Scientific Classifications explained
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UK Nature > Galls > Oak Marble Gall
Gall causer: Andricus kollari
Common Name: Oak Marble Gall
These galls, on our traditional English oak, Quercus robur, are caused by a minute gall wasp, Andricus kollari. Formed in buds, they can grow up to about 25mm in diameter. The gall starts life green in colour, but changes to brown by the autumn, when the adult wasps emerge.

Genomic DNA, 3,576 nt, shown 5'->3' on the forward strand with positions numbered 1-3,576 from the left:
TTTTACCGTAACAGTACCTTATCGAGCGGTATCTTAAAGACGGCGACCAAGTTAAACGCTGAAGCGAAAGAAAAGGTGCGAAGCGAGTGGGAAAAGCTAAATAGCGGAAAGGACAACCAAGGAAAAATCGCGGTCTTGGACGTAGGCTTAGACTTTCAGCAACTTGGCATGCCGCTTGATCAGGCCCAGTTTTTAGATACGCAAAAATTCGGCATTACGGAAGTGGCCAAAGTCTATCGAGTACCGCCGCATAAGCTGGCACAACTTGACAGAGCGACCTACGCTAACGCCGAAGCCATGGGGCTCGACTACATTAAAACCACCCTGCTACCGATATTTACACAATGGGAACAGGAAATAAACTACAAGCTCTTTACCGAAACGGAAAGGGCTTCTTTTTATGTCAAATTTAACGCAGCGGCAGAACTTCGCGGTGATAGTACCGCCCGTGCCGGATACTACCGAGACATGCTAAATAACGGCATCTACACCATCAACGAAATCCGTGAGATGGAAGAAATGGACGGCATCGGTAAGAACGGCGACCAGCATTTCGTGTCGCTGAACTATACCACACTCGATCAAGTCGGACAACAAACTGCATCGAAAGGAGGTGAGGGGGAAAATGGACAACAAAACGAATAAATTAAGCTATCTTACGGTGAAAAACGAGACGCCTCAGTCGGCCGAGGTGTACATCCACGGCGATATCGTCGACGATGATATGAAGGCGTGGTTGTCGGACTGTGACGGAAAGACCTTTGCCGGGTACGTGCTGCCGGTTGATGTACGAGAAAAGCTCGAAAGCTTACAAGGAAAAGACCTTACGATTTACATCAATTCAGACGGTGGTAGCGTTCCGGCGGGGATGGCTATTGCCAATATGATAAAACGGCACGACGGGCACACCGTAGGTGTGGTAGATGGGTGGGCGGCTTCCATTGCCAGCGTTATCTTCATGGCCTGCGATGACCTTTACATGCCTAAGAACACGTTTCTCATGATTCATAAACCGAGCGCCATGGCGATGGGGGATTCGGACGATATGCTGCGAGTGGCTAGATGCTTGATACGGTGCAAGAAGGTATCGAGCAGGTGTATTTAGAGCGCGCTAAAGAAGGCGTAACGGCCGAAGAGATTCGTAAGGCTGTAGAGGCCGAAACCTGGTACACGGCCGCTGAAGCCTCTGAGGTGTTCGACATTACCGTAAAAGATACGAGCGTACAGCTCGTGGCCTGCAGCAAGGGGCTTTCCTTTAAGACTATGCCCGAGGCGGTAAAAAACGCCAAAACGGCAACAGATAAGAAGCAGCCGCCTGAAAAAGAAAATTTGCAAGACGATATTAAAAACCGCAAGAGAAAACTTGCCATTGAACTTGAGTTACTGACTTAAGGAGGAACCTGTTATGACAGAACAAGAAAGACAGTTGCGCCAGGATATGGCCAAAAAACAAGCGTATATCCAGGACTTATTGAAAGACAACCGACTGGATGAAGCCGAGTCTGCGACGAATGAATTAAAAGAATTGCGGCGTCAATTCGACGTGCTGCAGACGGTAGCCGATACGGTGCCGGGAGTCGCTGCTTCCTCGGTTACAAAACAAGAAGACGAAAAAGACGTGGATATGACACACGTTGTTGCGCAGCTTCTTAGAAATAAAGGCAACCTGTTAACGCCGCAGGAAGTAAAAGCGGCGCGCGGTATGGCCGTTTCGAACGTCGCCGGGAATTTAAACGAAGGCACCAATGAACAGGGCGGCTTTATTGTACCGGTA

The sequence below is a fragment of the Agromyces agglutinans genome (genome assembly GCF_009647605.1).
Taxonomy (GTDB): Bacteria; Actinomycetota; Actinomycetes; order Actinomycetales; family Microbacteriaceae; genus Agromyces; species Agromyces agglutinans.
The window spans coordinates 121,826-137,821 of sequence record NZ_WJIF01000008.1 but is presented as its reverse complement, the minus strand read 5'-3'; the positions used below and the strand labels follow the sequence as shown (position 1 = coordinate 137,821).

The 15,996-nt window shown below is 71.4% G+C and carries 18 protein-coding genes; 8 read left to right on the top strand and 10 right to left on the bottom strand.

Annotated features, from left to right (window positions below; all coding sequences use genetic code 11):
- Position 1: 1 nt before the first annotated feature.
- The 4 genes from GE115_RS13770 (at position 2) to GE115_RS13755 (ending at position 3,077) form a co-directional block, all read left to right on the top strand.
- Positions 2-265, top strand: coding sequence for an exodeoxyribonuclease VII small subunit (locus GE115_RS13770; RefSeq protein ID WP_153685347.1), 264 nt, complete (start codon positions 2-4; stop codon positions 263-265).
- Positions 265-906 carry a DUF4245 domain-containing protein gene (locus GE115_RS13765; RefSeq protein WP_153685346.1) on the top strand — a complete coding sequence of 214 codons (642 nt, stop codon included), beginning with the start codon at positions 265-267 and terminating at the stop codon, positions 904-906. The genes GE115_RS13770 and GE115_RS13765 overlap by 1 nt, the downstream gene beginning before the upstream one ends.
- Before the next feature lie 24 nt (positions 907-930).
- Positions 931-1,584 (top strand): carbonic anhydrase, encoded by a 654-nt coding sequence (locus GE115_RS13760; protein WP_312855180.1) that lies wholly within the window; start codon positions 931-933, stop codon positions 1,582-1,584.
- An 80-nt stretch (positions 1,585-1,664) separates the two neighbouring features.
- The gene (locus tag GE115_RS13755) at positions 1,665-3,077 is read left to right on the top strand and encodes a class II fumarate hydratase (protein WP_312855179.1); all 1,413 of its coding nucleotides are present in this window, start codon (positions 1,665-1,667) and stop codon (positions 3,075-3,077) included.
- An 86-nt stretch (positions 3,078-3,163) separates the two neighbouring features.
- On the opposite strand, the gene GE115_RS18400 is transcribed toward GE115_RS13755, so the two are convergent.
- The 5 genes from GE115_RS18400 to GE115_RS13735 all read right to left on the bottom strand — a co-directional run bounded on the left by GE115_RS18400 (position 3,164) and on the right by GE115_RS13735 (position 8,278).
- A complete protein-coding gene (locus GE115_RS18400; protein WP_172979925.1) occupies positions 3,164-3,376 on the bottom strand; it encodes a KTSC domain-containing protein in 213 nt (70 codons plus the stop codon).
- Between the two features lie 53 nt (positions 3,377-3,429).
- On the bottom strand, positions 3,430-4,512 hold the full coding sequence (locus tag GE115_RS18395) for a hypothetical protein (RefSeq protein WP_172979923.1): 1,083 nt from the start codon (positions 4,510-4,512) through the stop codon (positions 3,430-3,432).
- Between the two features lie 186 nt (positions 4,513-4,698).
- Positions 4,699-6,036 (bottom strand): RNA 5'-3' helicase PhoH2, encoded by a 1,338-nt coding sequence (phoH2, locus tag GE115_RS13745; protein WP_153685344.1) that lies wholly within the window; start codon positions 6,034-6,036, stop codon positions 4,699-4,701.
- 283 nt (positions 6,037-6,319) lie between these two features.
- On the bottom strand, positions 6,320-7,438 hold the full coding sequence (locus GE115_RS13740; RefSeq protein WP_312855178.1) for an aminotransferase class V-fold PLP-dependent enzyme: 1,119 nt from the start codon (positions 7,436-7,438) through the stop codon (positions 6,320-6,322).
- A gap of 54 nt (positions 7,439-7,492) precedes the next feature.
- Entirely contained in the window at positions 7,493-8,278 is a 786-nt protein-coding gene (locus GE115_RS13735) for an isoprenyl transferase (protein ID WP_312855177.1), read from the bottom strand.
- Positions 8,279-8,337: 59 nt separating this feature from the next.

With a length of 1.5 to 2mm, the male wasp is very dark brown to black on the head, has a hunched thorax and a black abdomen. The legs are yellowy brown and the antennae are a translucent yellow/brown colour. The female has a dark brown appearance overall.
The gall is seen more often than the adult wasp. The empty gall, now showing a neat little hole in the side where the wasp emerged, remains on the twig. Like most gall wasps, the life cycle is complicated, with an alternation of a sexual and asexual generation each year.
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